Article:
National Forest Foundation

Green Mountain National Forest: A Weeks Act Profile

The National Forest System

scroll

Around this time each fall, “leaf peepers” flock to the woods of Vermont to enjoy the rustle of the dry leaves, frost-tinged mornings and the wash of gold, red and orange that covers the hills and mountainsides. And all of the ruckus is for good reason: there really is nothing like Vermont in during peak foliage season.

Located within a day’s drive for more than 70 million Americans and boasting more than 400,000 acres of prime leaf peeping territory, Green Mountain National Forest highlights some of the best fall color around. Hike rugged mountains, take a stroll along gently rolling hills and visit quaint country hamlets, all while marveling at the brilliant colors spreading across the landscape around you. Not only does the forest stretch nearly two-thirds of the length of the state, but it also is home to 900 miles of trail, including portions of three nationally designated trails: The Appalachian National Scenic Trail, the Long National Recreation Trail and the Robert Frost National Recreation Trail.

Located within a day’s drive for more than 70 million Americans and boasting more than 400,000 acres of prime leaf peeping territory, Green Mountain National Forest highlights some of the best fall color around. Hike rugged mountains, take a stroll along gently rolling hills and visit quaint country hamlets, all while marveling at the brilliant colors spreading across the landscape around you. Not only does the forest stretch nearly two-thirds of the length of the state, but it also is home to 900 miles of trail, including portions of three nationally designated trails: The Appalachian National Scenic Trail, the Long National Recreation Trail and the Robert Frost National Recreation Trail.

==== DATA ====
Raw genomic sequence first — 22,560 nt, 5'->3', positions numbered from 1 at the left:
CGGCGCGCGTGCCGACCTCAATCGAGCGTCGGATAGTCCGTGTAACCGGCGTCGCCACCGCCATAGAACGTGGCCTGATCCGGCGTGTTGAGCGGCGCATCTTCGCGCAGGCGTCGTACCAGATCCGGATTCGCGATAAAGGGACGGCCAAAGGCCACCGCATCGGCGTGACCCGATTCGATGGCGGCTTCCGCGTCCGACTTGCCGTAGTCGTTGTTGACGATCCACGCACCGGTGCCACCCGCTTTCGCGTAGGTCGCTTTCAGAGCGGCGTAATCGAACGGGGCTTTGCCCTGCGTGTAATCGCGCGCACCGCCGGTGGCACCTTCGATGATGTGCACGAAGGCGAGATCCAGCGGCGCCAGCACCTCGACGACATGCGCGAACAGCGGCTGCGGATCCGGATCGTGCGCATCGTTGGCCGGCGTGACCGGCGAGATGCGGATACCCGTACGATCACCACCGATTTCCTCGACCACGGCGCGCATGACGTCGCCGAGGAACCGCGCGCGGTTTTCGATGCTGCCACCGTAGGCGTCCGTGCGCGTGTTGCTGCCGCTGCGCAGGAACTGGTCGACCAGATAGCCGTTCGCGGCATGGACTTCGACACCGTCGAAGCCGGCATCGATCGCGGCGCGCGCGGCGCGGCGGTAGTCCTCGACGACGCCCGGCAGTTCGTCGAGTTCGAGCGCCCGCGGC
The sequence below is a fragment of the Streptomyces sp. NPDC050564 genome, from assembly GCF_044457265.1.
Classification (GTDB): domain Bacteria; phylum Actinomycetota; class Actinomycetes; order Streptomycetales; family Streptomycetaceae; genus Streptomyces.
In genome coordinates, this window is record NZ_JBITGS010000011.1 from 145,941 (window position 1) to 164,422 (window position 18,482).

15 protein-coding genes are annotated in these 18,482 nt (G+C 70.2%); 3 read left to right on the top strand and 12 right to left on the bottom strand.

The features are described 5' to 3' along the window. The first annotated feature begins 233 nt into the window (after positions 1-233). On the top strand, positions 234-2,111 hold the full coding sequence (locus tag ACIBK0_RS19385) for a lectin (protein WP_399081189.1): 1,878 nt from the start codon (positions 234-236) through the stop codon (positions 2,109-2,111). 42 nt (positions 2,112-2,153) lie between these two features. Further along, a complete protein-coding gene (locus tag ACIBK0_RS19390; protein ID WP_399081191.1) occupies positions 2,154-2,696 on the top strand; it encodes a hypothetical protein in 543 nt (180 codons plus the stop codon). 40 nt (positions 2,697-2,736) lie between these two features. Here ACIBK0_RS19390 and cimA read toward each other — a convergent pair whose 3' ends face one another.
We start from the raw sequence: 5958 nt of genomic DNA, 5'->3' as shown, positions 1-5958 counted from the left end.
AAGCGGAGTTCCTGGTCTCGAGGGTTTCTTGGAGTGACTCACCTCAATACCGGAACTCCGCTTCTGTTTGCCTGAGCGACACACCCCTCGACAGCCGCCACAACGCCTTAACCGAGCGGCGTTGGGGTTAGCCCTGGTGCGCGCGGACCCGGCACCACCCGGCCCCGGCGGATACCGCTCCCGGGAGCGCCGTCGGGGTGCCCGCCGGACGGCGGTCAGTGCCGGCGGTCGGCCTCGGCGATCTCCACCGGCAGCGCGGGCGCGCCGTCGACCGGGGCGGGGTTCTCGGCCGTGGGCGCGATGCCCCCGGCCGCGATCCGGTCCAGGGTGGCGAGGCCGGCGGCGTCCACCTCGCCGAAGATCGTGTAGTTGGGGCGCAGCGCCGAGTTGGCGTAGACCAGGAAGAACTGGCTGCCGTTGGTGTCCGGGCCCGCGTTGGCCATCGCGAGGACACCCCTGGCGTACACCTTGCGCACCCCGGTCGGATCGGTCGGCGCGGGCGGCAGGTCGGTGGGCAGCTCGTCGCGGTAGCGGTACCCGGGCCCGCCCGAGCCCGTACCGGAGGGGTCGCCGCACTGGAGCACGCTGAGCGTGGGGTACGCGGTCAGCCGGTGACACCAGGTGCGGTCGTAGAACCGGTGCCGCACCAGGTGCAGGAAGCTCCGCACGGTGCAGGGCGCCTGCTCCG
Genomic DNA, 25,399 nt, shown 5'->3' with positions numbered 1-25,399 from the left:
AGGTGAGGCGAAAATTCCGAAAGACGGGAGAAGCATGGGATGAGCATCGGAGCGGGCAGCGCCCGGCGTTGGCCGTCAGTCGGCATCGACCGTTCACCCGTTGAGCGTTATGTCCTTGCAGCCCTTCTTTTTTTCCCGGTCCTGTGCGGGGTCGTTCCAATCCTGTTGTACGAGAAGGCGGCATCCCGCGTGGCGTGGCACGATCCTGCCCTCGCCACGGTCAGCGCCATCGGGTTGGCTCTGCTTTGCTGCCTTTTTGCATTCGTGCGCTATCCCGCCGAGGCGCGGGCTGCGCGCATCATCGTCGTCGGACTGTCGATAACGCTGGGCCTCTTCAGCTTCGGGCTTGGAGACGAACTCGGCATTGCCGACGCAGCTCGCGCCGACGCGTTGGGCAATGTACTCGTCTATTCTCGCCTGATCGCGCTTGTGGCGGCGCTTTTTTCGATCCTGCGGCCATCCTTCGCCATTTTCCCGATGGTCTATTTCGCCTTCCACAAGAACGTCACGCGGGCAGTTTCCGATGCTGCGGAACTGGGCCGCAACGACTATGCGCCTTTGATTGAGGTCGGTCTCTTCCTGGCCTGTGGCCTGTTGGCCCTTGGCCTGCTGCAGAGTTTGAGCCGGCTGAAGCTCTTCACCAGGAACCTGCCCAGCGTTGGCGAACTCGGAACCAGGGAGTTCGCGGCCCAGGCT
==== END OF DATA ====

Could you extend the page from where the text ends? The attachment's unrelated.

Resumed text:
After more than a century of damage from unregulated logging, the Green Mountain National Forest was established in 1932 under the Weeks Act. Today the landscape has recovered greatly, and the forest has more to show for it than just the impressive showings of fall color. The woods are alive with animals big and small, and the streams and rivers are known for their fine trout fishing, especially around the Middlebury area.

It’s hard to stray far from history during your visit to the Green Mountain. With more than 2,000 archeological sites on the forest that range from Native American villages to colonial farmsteads, you’re bound to come across some piece of the past! Looking for a unique cycling experience? On the Green Mountain National Forest you can take your bike out for a spin on what were once 19th century carriage routes!

If you can’t make it to the forest until later in the year, the Green Mountain still has a wealth of adventures awaiting you. Route 7, which runs the length of the state is dotted with ski areas; the forest is known for its three alpine and seven Nordic destinations. Snowshoeing and snowmobiling are also ever-popular winter recreation options. The snow-covered hills and dales are just as charming. Just pick your favorite season and get outside!


Related Posts

Ten "Best Of" National Forests

Although each National Forest features its own unique attractions, there are a select few that stand out as superlatives in a variety of categories. Whatever your interest, there is a forest for you full of unforgettable experiences. This list represents the best of the best from states throughout the country.

Read more

U.S. Forest Service Reaches Urban Audience with ‘Urban Connections’

In 2000, the Eastern Region of the U.S. Forest Service began laying the groundwork for Urban Connections (UC), an outreach effort that fosters mutual relationships to connect urban residents and the Forest Service through the conservation and enjoyment of forests and green spaces in the country’s largest metropolitan areas.

Read more

Share this post on social media

Comments

Like this content?

If you enjoy this article and find it useful, support the NFF to ensure we can continue helping you and others discover our National Forests.

Donate Now